Science Suggests this Simple Behaviour can aid Social Interaction

Whilst speaking is obviously the main way of communicating for most of us, behavioural science suggests that doing the exact opposite and pausing once in a while can be very powerful when interacting too.

This week I’d like you to think of a recent social interaction and try to remember one thing about it – how many times you paused. Yes, how many times did you let the information you were communicating sink in and really make an impact as research undertaken in Holland suggests it could be a really good idea.

The research found that Dutch and English speaking people tend to find silences of over a few seconds rather uncomfortable – compared to the Japanese for example who apparently have no problem with far lengthier pauses of up to 8 seconds. No matter where you live I can offer anecdotal as well as scientific evidence that suggests that pausing is a really powerful tool. Firstly let me offer my own experience as, as a professional speaker, one of the most impactful things I can do when on stage is actually shut up.

Credibility
Stopping part way through a presentation, looking at your audience, and saying nothing for a few seconds takes a lot of confidence, and I believe that’s exactly why you should try it. Not just when presenting but also in more regular social situations. I believe it can add to the credibility of the speaker – imagine for a moment you are watching someone with the ability to let 8 – 10 seconds of silence go by when presenting, does it make you feel they are a more accomplished communicator? I think the answer is often yes.

Persuasion
Research presented in the US suggests pausing can add to the impact of the message too with the pause being cited as one of a number of ways of being more persuasive. Personally I use the pause when I’ve just made a big point, one that I really want the audience to remember and really sink in, after all you want them to listen to your message not just hear it.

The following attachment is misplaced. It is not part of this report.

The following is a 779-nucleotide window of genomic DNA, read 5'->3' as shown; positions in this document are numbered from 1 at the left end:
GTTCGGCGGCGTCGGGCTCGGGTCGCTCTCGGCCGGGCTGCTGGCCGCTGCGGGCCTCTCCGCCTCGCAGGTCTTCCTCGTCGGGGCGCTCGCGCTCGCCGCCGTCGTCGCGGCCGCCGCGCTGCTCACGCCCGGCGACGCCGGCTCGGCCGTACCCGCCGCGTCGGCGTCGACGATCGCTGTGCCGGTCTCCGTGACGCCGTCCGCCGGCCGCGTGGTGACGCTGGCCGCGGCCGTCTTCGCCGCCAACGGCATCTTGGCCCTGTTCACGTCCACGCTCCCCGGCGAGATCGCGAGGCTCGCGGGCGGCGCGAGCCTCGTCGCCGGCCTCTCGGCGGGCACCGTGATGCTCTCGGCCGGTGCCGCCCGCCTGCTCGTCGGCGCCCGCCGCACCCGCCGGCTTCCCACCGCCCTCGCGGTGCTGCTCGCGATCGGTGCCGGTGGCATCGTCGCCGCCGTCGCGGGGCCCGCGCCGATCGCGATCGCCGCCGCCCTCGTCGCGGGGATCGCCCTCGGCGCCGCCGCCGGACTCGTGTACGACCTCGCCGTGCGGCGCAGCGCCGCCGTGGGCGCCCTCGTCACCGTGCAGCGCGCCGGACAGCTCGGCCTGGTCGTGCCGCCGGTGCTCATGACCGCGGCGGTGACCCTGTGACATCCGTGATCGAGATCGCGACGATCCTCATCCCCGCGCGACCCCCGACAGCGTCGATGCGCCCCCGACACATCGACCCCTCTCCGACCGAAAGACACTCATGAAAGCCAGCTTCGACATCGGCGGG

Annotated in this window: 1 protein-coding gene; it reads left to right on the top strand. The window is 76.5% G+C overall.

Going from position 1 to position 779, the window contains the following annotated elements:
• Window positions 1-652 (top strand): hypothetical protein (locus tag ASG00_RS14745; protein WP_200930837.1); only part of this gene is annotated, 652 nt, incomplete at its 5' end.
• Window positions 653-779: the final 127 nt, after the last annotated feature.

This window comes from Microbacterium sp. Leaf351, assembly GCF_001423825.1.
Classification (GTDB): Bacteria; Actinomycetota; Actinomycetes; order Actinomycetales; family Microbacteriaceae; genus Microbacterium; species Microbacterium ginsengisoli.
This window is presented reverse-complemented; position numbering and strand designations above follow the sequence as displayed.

Negotiation
I’ve heard a number of stories from friends, (and the internet is full of many more), that suggests when you are negotiating – examples include a salary for your new job, or a price for your product of service – choosing to pause can be a very effective way of allowing the space for those you are negotiating with to come back with a better offer – I read at least 3 example of exactly this only yesterday.

So, this week’s suggestion is to pause every now and again when socially interacting – it may not come naturally to you but can have numerous benefits if you can master it.

Thanks very much for visiting the website and, if you haven’t done so already, don’t forget to sign-up on the home page to receive our weekly Meetology® Minute direct to your inbox, as well the latest information on our training courses, and I’ll be back in 7 days with some more Meetology® – the fascinating psychology powering exceptional people skills.

Have a good week,

Jonathan

Jonathan Bradshaw
Founder
The Meetology® Lab
@Meetology

References

Koudenburg, N., et al., Disrupting the flow: How brief silences in group conversations affect social needs, Journal of
Experimental Social Psychology (2011)

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2017-08-10T14:22:18+00:00

About the Author:

Jonathan Bradshaw presents and trains internationally on the fascinating psychology powering exceptional interpersonal communication. He is Founder of the Meetology® Lab and leads the company’s team of behavioral psychologists in collating and sharing cutting-edge research on exceptional people skills. As an experienced and engaging keynote speaker Jon has presented at conferences and business events in over 30 countries and is an award-winning columnist and blogger. Learn more about him speaking at your next event via www.meetology.com or connect with him on Twitter and LinkedIn.